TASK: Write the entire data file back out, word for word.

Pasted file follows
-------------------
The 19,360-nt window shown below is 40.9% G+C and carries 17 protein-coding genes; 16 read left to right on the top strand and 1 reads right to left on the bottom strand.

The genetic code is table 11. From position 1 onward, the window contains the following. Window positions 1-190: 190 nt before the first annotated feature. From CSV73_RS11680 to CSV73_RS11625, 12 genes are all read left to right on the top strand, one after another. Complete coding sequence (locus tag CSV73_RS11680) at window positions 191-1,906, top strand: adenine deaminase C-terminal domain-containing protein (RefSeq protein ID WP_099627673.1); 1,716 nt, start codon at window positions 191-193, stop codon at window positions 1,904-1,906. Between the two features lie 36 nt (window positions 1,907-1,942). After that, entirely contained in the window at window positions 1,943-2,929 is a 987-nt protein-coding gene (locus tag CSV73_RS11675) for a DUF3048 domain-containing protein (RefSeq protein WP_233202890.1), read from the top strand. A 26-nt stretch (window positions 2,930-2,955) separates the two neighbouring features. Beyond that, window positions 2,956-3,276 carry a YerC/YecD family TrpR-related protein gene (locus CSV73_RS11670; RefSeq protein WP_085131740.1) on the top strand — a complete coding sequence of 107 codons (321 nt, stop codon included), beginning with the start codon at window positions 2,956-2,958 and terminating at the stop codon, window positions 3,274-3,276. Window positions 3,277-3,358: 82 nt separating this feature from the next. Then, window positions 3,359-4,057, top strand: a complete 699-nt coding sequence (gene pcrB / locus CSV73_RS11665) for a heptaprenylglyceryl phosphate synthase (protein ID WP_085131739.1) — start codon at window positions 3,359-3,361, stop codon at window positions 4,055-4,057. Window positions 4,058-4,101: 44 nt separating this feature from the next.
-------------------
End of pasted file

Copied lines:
The 19,360-nt window shown below is 40.9% G+C and carries 17 protein-coding genes; 16 read left to right on the top strand and 1 reads right to left on the bottom strand.

The genetic code is table 11. From position 1 onward, the window contains the following. Window positions 1-190: 190 nt before the first annotated feature. From CSV73_RS11680 to CSV73_RS11625, 12 genes are all read left to right on the top strand, one after another. Complete coding sequence (locus tag CSV73_RS11680) at window positions 191-1,906, top strand: adenine deaminase C-terminal domain-containing protein (RefSeq protein ID WP_099627673.1); 1,716 nt, start codon at window positions 191-193, stop codon at window positions 1,904-1,906. Between the two features lie 36 nt (window positions 1,907-1,942). After that, entirely contained in the window at window positions 1,943-2,929 is a 987-nt protein-coding gene (locus tag CSV73_RS11675) for a DUF3048 domain-containing protein (RefSeq protein WP_233202890.1), read from the top strand. A 26-nt stretch (window positions 2,930-2,955) separates the two neighbouring features. Beyond that, window positions 2,956-3,276 carry a YerC/YecD family TrpR-related protein gene (locus CSV73_RS11670; RefSeq protein WP_085131740.1) on the top strand — a complete coding sequence of 107 codons (321 nt, stop codon included), beginning with the start codon at window positions 2,956-2,958 and terminating at the stop codon, window positions 3,274-3,276. Window positions 3,277-3,358: 82 nt separating this feature from the next. Then, window positions 3,359-4,057, top strand: a complete 699-nt coding sequence (gene pcrB / locus CSV73_RS11665) for a heptaprenylglyceryl phosphate synthase (protein ID WP_085131739.1) — start codon at window positions 3,359-3,361, stop codon at window positions 4,055-4,057. Window positions 4,058-4,101: 44 nt separating this feature from the next.